Artificial intelligence (AI) is making its way into San Francisco classrooms to address pandemic-induced learning loss. However, the adoption of AI in education has sparked heated debates over its ethics and effectiveness. While the technology has shown remarkable progress in various fields, concerns about its safety and security have dominated recent headlines, leading experts and AI tech leaders to issue warnings about potential threats to human existence.
The promise and perils of AI in education
AI has demonstrated its potential in education, offering benefits such as creating study guides, streamlining classwork, and assisting with note-taking. Despite the promise AI holds, San Francisco-based companies have sought to gauge the perspectives of both teachers and students on its implementation before the upcoming fall semester. The results have revealed a digital and moral divide, as opinions on AI in the classroom are widely conflicting.
Teachers’ concerns and lack of training
A survey conducted by education software company Clever in June revealed that half of the teachers expressed concerns that AI could make their jobs more challenging within three years. The primary issue appears to be the lack of training in using AI technology, with 96% of teachers reporting that they have not received professional development or AI training.
The slow pace of change in high school classrooms
Despite the rapid advancement of AI, the pace of change in high school classrooms in the Bay Area has been slow, particularly in math and science classes. Some educators, like Piedmont High School science teacher Jon Savage, do not see a use for AI content generators like ChatGPT. Savage noted that most of his classes rely on memorization or skill-based learning, making AI shortcuts unnecessary.
The ethical dilemma of AI as a cheating resource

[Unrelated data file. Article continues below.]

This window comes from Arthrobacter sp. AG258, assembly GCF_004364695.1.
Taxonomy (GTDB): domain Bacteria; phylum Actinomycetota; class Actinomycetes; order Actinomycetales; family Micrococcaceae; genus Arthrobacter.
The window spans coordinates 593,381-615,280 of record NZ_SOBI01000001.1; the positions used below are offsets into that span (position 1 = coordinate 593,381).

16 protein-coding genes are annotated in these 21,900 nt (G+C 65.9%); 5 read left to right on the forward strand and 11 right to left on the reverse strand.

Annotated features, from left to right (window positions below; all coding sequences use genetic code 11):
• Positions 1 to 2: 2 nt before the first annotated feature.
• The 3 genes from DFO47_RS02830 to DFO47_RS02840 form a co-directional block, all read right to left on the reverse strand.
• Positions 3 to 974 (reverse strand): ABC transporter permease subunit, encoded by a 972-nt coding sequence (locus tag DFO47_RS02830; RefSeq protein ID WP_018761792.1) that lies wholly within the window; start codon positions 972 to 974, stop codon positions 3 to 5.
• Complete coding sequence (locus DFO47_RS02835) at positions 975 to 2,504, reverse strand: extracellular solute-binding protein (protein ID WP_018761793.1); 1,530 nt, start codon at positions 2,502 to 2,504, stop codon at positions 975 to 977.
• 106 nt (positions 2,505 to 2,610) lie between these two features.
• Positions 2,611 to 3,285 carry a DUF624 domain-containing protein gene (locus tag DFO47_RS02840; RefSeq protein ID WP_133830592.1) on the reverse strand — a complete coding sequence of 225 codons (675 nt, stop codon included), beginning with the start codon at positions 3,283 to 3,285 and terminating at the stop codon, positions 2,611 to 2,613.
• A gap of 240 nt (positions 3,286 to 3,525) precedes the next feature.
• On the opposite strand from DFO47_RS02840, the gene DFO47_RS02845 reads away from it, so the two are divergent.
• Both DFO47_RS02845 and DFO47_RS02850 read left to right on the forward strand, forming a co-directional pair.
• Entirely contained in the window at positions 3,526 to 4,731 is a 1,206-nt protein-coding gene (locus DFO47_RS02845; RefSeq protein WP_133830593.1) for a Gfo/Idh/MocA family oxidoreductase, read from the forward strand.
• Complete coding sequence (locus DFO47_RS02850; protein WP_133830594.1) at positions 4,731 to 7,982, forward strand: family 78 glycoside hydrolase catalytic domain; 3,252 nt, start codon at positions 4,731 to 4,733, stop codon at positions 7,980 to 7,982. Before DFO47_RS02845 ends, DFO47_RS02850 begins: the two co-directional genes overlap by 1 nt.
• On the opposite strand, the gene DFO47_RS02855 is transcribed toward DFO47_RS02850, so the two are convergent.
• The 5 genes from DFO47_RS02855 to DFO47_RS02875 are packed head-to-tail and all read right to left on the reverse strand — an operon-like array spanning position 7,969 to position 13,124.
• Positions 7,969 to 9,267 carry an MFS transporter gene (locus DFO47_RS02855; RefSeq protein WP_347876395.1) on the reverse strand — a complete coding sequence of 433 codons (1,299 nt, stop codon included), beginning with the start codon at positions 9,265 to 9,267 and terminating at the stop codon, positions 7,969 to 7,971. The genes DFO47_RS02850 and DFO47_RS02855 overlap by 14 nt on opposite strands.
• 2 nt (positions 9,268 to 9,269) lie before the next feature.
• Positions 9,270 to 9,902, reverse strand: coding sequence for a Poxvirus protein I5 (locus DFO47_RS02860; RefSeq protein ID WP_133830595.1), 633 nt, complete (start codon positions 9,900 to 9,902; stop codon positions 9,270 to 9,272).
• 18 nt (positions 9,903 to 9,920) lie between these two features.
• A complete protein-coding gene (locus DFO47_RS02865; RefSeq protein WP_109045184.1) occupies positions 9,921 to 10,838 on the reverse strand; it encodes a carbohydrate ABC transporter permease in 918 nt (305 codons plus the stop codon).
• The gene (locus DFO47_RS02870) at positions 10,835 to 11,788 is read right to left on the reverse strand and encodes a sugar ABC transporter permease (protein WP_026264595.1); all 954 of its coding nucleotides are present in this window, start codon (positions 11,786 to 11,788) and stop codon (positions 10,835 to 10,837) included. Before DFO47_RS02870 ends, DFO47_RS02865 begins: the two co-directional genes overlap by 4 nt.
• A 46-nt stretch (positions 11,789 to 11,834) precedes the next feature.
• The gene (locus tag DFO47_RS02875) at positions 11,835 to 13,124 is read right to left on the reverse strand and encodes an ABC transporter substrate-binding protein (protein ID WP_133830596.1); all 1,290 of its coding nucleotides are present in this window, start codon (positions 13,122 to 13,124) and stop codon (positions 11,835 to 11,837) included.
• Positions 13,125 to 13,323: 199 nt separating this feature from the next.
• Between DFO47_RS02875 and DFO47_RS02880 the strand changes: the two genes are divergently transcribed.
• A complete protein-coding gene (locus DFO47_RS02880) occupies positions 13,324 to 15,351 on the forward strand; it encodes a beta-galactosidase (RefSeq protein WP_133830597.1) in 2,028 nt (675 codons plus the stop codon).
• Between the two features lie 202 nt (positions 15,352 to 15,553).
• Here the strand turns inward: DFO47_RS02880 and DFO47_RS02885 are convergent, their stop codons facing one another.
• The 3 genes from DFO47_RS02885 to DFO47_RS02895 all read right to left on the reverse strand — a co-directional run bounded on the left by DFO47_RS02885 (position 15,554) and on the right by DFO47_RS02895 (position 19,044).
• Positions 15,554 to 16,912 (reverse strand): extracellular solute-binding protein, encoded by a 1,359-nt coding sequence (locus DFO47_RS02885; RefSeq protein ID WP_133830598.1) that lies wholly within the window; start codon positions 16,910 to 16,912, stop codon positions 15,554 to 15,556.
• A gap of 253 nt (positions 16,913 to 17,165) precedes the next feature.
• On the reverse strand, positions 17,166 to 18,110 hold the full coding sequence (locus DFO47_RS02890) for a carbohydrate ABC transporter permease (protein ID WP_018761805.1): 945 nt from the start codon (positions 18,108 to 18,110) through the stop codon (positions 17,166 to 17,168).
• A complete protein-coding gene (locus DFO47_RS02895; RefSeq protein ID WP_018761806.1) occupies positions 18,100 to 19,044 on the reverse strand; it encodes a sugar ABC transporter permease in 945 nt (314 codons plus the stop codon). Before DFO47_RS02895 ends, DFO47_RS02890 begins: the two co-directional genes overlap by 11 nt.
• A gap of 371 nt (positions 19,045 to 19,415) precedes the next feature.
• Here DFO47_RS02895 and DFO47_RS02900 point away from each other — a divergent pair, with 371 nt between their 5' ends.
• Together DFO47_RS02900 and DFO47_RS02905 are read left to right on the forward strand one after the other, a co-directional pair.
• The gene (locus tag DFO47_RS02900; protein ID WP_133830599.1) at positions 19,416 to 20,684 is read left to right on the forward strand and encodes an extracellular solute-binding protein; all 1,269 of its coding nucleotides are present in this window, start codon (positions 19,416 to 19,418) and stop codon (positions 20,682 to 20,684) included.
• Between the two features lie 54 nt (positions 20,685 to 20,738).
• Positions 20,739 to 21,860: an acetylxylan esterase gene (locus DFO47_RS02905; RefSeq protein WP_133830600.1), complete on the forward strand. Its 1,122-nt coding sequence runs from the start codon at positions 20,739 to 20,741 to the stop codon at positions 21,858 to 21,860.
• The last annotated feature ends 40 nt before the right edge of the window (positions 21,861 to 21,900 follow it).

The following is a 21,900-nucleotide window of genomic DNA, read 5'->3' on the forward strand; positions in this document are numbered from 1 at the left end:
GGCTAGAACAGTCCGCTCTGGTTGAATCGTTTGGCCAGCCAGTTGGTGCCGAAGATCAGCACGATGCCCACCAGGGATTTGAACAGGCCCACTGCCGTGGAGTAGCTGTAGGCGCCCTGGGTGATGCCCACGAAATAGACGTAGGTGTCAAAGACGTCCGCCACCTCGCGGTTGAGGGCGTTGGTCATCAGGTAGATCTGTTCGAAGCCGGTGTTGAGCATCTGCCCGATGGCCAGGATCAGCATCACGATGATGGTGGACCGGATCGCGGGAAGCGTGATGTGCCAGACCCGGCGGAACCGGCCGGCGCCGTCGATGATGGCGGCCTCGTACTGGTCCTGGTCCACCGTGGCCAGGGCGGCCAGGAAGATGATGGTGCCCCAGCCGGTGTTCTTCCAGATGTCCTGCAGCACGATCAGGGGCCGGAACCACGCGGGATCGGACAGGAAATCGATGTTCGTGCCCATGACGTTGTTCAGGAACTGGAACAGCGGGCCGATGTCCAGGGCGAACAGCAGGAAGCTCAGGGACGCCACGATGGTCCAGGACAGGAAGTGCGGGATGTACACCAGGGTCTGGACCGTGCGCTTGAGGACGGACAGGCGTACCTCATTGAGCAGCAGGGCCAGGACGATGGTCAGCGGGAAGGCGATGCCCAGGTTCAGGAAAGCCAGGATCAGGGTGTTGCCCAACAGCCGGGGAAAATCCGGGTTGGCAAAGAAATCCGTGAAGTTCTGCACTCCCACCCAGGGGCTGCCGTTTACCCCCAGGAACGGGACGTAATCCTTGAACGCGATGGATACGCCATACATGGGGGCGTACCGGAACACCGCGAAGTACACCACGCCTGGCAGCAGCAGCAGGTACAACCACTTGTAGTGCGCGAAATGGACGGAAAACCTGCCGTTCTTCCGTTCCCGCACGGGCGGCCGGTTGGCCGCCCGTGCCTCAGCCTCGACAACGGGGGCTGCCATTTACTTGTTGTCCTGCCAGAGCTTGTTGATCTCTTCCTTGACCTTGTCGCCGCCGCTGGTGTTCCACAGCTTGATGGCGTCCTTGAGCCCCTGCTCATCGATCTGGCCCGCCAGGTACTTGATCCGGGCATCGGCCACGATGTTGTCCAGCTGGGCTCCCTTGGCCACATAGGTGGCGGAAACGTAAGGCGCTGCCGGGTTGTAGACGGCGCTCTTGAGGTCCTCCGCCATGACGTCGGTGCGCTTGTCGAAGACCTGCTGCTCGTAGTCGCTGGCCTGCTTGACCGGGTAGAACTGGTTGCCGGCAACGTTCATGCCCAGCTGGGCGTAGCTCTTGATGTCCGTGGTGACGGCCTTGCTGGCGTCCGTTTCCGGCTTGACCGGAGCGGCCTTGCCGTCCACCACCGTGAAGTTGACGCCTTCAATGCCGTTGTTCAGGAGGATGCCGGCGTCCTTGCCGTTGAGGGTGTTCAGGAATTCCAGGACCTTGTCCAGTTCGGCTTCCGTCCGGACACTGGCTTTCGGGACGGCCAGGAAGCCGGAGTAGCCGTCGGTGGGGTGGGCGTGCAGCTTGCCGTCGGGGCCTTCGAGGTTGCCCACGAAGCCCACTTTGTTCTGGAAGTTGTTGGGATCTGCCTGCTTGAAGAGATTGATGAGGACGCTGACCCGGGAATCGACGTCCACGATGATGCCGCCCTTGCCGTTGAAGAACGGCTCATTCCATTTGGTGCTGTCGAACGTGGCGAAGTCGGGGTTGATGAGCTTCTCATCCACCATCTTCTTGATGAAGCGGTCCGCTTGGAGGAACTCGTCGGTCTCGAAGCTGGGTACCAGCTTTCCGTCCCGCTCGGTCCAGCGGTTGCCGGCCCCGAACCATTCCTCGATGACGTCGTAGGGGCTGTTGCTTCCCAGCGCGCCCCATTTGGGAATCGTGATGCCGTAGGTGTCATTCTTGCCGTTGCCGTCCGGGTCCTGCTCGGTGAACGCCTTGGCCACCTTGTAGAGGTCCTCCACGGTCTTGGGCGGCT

A national survey of teenagers found that 60% of students consider using AI for schoolwork as cheating, viewing it as akin to a “Cliff Notes-like resource.” The concern lies in the fact that AI does not teach students how to apply information to unique situations, a critical skill in the learning process.
Is Quizlet’s AI-powered tutor a solution to learning loss?
Employees at Quizlet, another San Francisco-based education company operating an AI-powered tutor, have a different perspective. They believe AI can help close the learning loss associated with the pandemic at a fraction of the cost of traditional tutoring. The AI study coach at Quizlet assists learners in improving their study habits and achieving deeper levels of learning beyond mere memorization.
The role of AI in college education
For college students like Sam Clement, who studies applied mathematics at UC Berkeley, AI tools like ChatGPT and Quizlet have been invaluable resources. Clement uses AI as a “24/7 genius tutor” to outline and explain complex mathematical concepts. He believes that AI’s benefits in the classroom are far from being fully discovered and advocates for its broader adoption among teachers.
Regardless of conflicting opinions, it is undeniable that AI is more than a passing fad. Some students and educators envision a future where AI is embraced in education, allowing every student to access its potential benefits. However, concerns about the unknown implications of widespread AI adoption persist.
How about classrooms in San Francisco?
We are concerned the gap has widened, especially in elementary schools. We have been working to improve supports and services for students, as well as to improve the distance learning experience while planning for in-person learning. But we know remote doesn’t replace in-person when it comes to serving our students. We want to return to sites as quickly as possible.Laura Dudnick, SFUSD spokesperson
Staff said in the same week of this interview that a big proposal about learning recovery is underway while funding specific to the effort is part of the state budget process. A comprehensive literacy strategy is crucial before it’s too late, said Lam and first-grade teacher Jeremiah Jeffries.
Read this to learn more about the state of distance learning for the same location. Whose brilliant idea is it to use AI in classrooms before rehabilitating the students from their isolation in the distance learning setup? Disparities among students have widened after nearly a year of distance learning, new data from San Francisco Unified School District shows. The gap will be wider by then when those who have benefited from AI are far advanced in their skills.
The introduction of AI into San Francisco classrooms has ignited debates over its ethics and effectiveness. While teachers express concerns about its impact on their roles and the lack of training, students are divided over whether AI represents a form of academic cheating or a valuable learning resource. Despite the conflicting opinions, AI’s presence in education is likely to grow, leaving educators and policymakers with the responsibility to navigate the challenges and opportunities it presents for future generations.